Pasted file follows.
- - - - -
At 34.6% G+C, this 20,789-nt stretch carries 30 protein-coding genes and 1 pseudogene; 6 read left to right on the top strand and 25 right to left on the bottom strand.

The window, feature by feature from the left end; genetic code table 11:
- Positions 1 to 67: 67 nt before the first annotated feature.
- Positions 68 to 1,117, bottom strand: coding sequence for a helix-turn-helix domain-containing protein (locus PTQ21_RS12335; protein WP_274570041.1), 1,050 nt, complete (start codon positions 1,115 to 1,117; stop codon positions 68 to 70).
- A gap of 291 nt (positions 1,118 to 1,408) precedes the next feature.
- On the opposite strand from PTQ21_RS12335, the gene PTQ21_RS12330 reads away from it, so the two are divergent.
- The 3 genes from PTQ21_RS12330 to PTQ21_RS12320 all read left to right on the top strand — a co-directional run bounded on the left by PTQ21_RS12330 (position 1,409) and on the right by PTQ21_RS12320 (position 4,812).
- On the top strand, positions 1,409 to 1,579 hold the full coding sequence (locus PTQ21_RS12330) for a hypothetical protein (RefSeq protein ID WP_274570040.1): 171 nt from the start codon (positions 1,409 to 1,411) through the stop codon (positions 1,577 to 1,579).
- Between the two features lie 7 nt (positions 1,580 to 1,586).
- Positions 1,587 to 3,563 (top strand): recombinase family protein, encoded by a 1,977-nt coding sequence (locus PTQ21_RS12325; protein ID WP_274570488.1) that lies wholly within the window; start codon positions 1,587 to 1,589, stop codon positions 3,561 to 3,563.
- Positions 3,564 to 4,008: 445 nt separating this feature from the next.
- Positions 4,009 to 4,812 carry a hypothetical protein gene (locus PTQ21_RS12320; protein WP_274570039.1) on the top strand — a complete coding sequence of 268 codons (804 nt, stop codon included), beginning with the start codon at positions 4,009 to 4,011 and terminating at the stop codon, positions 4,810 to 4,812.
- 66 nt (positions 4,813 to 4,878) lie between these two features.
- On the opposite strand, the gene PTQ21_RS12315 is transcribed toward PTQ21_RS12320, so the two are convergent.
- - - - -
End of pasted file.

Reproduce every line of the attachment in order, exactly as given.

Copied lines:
At 34.6% G+C, this 20,789-nt stretch carries 30 protein-coding genes and 1 pseudogene; 6 read left to right on the top strand and 25 right to left on the bottom strand.

The window, feature by feature from the left end; genetic code table 11:
- Positions 1 to 67: 67 nt before the first annotated feature.
- Positions 68 to 1,117, bottom strand: coding sequence for a helix-turn-helix domain-containing protein (locus PTQ21_RS12335; protein WP_274570041.1), 1,050 nt, complete (start codon positions 1,115 to 1,117; stop codon positions 68 to 70).
- A gap of 291 nt (positions 1,118 to 1,408) precedes the next feature.
- On the opposite strand from PTQ21_RS12335, the gene PTQ21_RS12330 reads away from it, so the two are divergent.
- The 3 genes from PTQ21_RS12330 to PTQ21_RS12320 all read left to right on the top strand — a co-directional run bounded on the left by PTQ21_RS12330 (position 1,409) and on the right by PTQ21_RS12320 (position 4,812).
- On the top strand, positions 1,409 to 1,579 hold the full coding sequence (locus PTQ21_RS12330) for a hypothetical protein (RefSeq protein ID WP_274570040.1): 171 nt from the start codon (positions 1,409 to 1,411) through the stop codon (positions 1,577 to 1,579).
- Between the two features lie 7 nt (positions 1,580 to 1,586).
- Positions 1,587 to 3,563 (top strand): recombinase family protein, encoded by a 1,977-nt coding sequence (locus PTQ21_RS12325; protein ID WP_274570488.1) that lies wholly within the window; start codon positions 1,587 to 1,589, stop codon positions 3,561 to 3,563.
- Positions 3,564 to 4,008: 445 nt separating this feature from the next.
- Positions 4,009 to 4,812 carry a hypothetical protein gene (locus PTQ21_RS12320; protein WP_274570039.1) on the top strand — a complete coding sequence of 268 codons (804 nt, stop codon included), beginning with the start codon at positions 4,009 to 4,011 and terminating at the stop codon, positions 4,810 to 4,812.
- 66 nt (positions 4,813 to 4,878) lie between these two features.
- On the opposite strand, the gene PTQ21_RS12315 is transcribed toward PTQ21_RS12320, so the two are convergent.